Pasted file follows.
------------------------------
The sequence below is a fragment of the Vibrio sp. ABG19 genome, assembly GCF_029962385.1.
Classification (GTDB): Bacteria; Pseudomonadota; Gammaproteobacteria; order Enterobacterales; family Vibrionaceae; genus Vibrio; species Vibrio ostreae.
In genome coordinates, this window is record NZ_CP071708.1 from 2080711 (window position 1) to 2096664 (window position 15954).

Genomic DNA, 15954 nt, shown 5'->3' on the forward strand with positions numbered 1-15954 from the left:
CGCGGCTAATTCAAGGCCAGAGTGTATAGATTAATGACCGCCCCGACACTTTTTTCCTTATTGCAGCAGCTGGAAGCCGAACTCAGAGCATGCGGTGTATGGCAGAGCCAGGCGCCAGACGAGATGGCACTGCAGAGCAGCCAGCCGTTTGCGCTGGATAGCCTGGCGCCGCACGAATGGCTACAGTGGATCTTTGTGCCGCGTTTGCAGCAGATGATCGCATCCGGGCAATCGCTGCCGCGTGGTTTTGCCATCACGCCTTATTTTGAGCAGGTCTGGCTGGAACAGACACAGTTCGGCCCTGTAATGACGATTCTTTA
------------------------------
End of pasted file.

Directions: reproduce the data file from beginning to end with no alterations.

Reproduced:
The sequence below is a fragment of the Vibrio sp. ABG19 genome, assembly GCF_029962385.1.
Classification (GTDB): Bacteria; Pseudomonadota; Gammaproteobacteria; order Enterobacterales; family Vibrionaceae; genus Vibrio; species Vibrio ostreae.
In genome coordinates, this window is record NZ_CP071708.1 from 2080711 (window position 1) to 2096664 (window position 15954).

Genomic DNA, 15954 nt, shown 5'->3' on the forward strand with positions numbered 1-15954 from the left:
CGCGGCTAATTCAAGGCCAGAGTGTATAGATTAATGACCGCCCCGACACTTTTTTCCTTATTGCAGCAGCTGGAAGCCGAACTCAGAGCATGCGGTGTATGGCAGAGCCAGGCGCCAGACGAGATGGCACTGCAGAGCAGCCAGCCGTTTGCGCTGGATAGCCTGGCGCCGCACGAATGGCTACAGTGGATCTTTGTGCCGCGTTTGCAGCAGATGATCGCATCCGGGCAATCGCTGCCGCGTGGTTTTGCCATCACGCCTTATTTTGAGCAGGTCTGGCTGGAACAGACACAGTTCGGCCCTGTAATGACGATTCTTTA